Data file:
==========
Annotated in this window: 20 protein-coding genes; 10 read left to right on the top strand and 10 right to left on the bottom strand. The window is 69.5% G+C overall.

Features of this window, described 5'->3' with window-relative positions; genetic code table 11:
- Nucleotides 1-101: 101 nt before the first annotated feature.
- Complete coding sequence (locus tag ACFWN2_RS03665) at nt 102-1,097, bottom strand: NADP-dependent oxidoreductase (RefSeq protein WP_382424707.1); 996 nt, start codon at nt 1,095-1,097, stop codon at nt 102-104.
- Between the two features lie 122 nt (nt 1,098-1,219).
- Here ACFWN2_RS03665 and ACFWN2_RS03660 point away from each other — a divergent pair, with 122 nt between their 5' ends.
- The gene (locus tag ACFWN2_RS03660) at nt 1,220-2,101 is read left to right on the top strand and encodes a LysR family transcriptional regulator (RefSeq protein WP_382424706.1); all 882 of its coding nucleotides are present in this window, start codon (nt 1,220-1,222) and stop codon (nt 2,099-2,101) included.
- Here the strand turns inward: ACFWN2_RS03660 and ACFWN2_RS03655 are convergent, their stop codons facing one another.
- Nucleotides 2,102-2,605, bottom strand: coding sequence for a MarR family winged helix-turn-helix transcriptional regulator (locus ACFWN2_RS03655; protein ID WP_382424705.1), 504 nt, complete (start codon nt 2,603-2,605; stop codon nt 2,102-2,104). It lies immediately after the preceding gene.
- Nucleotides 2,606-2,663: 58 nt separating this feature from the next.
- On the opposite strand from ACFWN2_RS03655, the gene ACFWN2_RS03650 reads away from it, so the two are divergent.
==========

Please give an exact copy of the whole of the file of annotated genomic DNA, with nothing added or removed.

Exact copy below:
Annotated in this window: 20 protein-coding genes; 10 read left to right on the top strand and 10 right to left on the bottom strand. The window is 69.5% G+C overall.

Features of this window, described 5'->3' with window-relative positions; genetic code table 11:
- Nucleotides 1-101: 101 nt before the first annotated feature.
- Complete coding sequence (locus tag ACFWN2_RS03665) at nt 102-1,097, bottom strand: NADP-dependent oxidoreductase (RefSeq protein WP_382424707.1); 996 nt, start codon at nt 1,095-1,097, stop codon at nt 102-104.
- Between the two features lie 122 nt (nt 1,098-1,219).
- Here ACFWN2_RS03665 and ACFWN2_RS03660 point away from each other — a divergent pair, with 122 nt between their 5' ends.
- The gene (locus tag ACFWN2_RS03660) at nt 1,220-2,101 is read left to right on the top strand and encodes a LysR family transcriptional regulator (RefSeq protein WP_382424706.1); all 882 of its coding nucleotides are present in this window, start codon (nt 1,220-1,222) and stop codon (nt 2,099-2,101) included.
- Here the strand turns inward: ACFWN2_RS03660 and ACFWN2_RS03655 are convergent, their stop codons facing one another.
- Nucleotides 2,102-2,605, bottom strand: coding sequence for a MarR family winged helix-turn-helix transcriptional regulator (locus ACFWN2_RS03655; protein ID WP_382424705.1), 504 nt, complete (start codon nt 2,603-2,605; stop codon nt 2,102-2,104). It lies immediately after the preceding gene.
- Nucleotides 2,606-2,663: 58 nt separating this feature from the next.
- On the opposite strand from ACFWN2_RS03655, the gene ACFWN2_RS03650 reads away from it, so the two are divergent.